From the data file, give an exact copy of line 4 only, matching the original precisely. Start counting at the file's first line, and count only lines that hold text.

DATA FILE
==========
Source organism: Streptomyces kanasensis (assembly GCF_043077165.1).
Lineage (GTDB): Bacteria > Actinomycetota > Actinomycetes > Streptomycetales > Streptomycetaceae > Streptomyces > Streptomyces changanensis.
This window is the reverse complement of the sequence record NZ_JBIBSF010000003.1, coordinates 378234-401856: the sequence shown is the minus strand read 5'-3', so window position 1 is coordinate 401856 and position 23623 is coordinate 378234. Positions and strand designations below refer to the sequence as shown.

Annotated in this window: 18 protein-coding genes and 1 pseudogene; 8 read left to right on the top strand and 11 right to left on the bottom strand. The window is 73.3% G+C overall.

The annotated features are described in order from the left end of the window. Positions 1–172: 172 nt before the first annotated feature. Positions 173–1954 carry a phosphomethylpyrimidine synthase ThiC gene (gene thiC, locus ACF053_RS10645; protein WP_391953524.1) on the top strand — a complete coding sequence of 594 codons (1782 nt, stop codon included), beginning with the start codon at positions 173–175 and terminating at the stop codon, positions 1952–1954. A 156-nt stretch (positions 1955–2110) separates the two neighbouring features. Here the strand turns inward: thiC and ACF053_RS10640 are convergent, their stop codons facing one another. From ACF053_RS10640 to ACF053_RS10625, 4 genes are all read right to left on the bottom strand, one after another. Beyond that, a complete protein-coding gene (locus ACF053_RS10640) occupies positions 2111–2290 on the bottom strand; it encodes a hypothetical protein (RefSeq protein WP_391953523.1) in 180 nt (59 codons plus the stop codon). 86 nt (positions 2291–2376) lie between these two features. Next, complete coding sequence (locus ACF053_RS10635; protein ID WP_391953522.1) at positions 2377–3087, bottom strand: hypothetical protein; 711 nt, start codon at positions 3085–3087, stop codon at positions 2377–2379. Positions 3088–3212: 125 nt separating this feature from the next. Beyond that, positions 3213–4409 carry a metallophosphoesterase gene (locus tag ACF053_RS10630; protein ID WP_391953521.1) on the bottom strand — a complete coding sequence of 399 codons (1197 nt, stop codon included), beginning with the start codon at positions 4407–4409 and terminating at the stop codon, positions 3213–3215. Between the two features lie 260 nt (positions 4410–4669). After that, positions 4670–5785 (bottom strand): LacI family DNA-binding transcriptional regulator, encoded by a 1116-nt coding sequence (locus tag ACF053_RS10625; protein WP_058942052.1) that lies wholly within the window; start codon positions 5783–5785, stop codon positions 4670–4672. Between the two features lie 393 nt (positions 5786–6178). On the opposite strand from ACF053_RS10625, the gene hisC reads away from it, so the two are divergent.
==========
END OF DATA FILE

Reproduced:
Annotated in this window: 18 protein-coding genes and 1 pseudogene; 8 read left to right on the top strand and 11 right to left on the bottom strand. The window is 73.3% G+C overall.